Opinion: Yes, Racism & Whitewashing Still Exist in Higher Education

On January 26, a series of tweets from Hua Sirui (a producer for Now This News) went viral. The tweets included screenshots, which can be seen below, of emails sent by Assistant Professor Megan Neely of Duke University’s Masters in Biostatistics program. The series of emails can be seen as criticising Chinese international students for speaking in their native language.

 

While this may be an isolated case, Sirui tweeted another email Neely had sent to Duke students back in late February of 2018. In this email Neely writes:

Beyond the obvious opportunity to practice and perfect your English, speaking in your native language in the department may give faculty the impression that you are not trying to improve your English skills and that you are not taking this opportunity seriously. As a result, they may be more hesitant to hire or work with international students…

While Neely may come across as being concerned for the wellbeing of international students, the problem with her series of emails is that she holds the English language above a foreign language as being superior and more accepted. Despite there being no official language in the United States, Neely furthers to push this belief among students in her later emails.

 

As an Asian American, I read these emails as self-serving and containing a racist agenda (as did many other people). According to CNN, Neely apologised for her emails:

We very much value our international students and their contributions to our program and we recognize that the message that was sent Friday was not appropriate. Although it was not meant to be hurtful, it came out that way and was clearly in error.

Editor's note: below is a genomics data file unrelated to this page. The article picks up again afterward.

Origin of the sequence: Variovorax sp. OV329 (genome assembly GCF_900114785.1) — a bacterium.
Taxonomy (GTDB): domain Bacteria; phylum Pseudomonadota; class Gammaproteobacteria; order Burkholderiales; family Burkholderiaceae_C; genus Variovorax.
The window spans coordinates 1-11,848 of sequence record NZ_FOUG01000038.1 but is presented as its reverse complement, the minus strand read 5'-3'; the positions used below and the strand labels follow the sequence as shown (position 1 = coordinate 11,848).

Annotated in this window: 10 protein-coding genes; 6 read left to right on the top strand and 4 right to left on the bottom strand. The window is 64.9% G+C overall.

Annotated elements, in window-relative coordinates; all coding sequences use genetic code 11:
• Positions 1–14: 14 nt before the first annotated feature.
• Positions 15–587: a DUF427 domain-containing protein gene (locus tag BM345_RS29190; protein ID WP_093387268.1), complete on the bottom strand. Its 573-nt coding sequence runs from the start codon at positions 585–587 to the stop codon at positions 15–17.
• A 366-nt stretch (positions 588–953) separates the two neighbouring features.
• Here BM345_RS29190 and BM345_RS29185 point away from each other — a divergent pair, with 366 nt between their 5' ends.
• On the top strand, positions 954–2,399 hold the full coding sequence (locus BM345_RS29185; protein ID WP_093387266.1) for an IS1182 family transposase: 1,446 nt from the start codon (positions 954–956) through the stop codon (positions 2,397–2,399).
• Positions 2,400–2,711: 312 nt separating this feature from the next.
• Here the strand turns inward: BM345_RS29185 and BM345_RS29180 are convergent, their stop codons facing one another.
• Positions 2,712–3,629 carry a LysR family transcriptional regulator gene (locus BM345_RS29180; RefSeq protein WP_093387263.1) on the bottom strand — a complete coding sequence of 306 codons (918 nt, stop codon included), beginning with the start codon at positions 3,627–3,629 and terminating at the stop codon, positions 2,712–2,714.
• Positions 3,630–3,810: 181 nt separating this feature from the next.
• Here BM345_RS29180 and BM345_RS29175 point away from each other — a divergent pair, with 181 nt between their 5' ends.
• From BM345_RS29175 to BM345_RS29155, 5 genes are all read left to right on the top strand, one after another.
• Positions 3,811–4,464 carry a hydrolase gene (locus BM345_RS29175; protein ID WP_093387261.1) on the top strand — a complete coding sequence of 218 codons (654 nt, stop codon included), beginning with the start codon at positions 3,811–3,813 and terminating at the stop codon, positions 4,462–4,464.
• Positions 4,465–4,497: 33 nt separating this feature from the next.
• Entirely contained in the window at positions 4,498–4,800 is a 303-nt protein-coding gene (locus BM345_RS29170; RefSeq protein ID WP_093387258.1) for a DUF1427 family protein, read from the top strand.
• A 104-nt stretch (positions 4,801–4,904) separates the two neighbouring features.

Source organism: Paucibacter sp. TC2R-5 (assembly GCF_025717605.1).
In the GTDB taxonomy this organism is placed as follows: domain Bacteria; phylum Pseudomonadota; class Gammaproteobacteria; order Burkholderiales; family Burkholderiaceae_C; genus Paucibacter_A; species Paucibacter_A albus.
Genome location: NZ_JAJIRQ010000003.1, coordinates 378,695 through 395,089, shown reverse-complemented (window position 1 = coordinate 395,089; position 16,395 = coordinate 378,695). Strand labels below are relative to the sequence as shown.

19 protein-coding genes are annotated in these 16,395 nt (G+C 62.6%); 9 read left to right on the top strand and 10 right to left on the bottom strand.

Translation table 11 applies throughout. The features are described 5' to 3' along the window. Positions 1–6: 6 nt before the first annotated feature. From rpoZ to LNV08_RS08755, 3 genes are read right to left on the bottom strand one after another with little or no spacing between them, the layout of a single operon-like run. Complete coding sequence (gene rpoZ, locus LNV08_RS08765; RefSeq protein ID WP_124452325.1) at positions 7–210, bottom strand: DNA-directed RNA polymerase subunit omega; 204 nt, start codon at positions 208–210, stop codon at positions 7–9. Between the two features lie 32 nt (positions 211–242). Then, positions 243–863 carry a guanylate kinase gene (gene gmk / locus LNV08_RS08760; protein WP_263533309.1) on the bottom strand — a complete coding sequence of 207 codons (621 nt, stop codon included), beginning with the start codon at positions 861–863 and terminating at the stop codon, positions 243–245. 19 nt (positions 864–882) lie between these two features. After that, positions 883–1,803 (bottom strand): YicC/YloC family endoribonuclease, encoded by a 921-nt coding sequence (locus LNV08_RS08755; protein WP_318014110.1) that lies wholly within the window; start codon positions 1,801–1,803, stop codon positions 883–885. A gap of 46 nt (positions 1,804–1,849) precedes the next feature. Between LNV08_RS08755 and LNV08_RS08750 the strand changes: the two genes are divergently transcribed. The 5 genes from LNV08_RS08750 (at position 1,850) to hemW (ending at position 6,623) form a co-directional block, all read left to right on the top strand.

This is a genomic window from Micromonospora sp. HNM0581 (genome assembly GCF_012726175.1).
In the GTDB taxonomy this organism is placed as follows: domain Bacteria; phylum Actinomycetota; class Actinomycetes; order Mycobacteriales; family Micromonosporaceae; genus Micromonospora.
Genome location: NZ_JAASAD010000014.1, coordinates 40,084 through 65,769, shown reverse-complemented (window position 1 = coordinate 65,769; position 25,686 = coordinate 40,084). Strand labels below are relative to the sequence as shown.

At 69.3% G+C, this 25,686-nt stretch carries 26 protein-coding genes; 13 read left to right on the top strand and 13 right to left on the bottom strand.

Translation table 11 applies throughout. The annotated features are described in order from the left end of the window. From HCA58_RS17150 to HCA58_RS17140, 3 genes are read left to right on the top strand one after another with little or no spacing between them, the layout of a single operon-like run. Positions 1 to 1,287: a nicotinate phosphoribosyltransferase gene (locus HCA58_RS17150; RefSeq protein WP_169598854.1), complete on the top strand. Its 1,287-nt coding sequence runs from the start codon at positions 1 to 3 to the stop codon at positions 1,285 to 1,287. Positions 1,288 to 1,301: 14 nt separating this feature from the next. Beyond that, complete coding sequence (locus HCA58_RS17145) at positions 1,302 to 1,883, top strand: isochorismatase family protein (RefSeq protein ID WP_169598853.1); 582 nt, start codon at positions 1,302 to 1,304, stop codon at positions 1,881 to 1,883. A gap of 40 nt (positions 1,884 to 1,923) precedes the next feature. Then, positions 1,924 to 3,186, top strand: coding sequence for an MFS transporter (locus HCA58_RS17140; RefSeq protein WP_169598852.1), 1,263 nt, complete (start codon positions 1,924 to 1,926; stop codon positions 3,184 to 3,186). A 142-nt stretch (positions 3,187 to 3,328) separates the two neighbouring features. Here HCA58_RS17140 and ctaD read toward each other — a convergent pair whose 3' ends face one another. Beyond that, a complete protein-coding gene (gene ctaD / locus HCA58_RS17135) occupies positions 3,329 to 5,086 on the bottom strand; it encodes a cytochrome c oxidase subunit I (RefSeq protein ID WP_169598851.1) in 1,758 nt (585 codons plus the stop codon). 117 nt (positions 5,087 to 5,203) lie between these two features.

My biggest problem with this incident is that white washing is still alive and well - even in higher education. I believe that with the multitude of technology, media and social media platforms, it is easy to separate ourselves from racist incidents and view them only as a NowThis video.

If you are unfamiliar with the term white washing, here’s a quick run down:

Originally, white washing was a term used to define a practice in film in which characters or casts of colour were replaced with white actors or actresses. Ultimately, this erased true representation of people of colour and furthered the success and presentation of white folk.

 

Although this incident occurred in real life and is not film-related, I believe white washing has a greater societal meaning. That is, it is used to erase the culture, norms and experiences of people of colour and replace them with those that are more acceptable to white people.

Another identifiable problem with this incident is that Neely holds “unintended consequences” over the heads of international students. She comfortably states that by refusing to speak English, other professors and employees will view them as less than when considering them for employment.

 

Neely’s ability to threaten their education and jobs is evidence (to me at least), that she did not have good intentions within her emails. At UMass Amherst, there is constant reminders about Title IX and Equal Opportunity when applying for jobs on and off campus. As a person of colour, this is reassuring that I will be judged on my work ethic and academic success rather than my race, ethnicity or gender.

 

To see an authority figure in higher education (remember, this is a Graduate program, not Undergraduate) is disturbing on so many levels. I am in no way supporting discrimination at the Undergraduate level but am calling on further reformation to target these acts of hate. Instead of letting targeted incidents slide and accepting the perpetrator’s apology, members of higher education must stand together to educate why difference is good.

 

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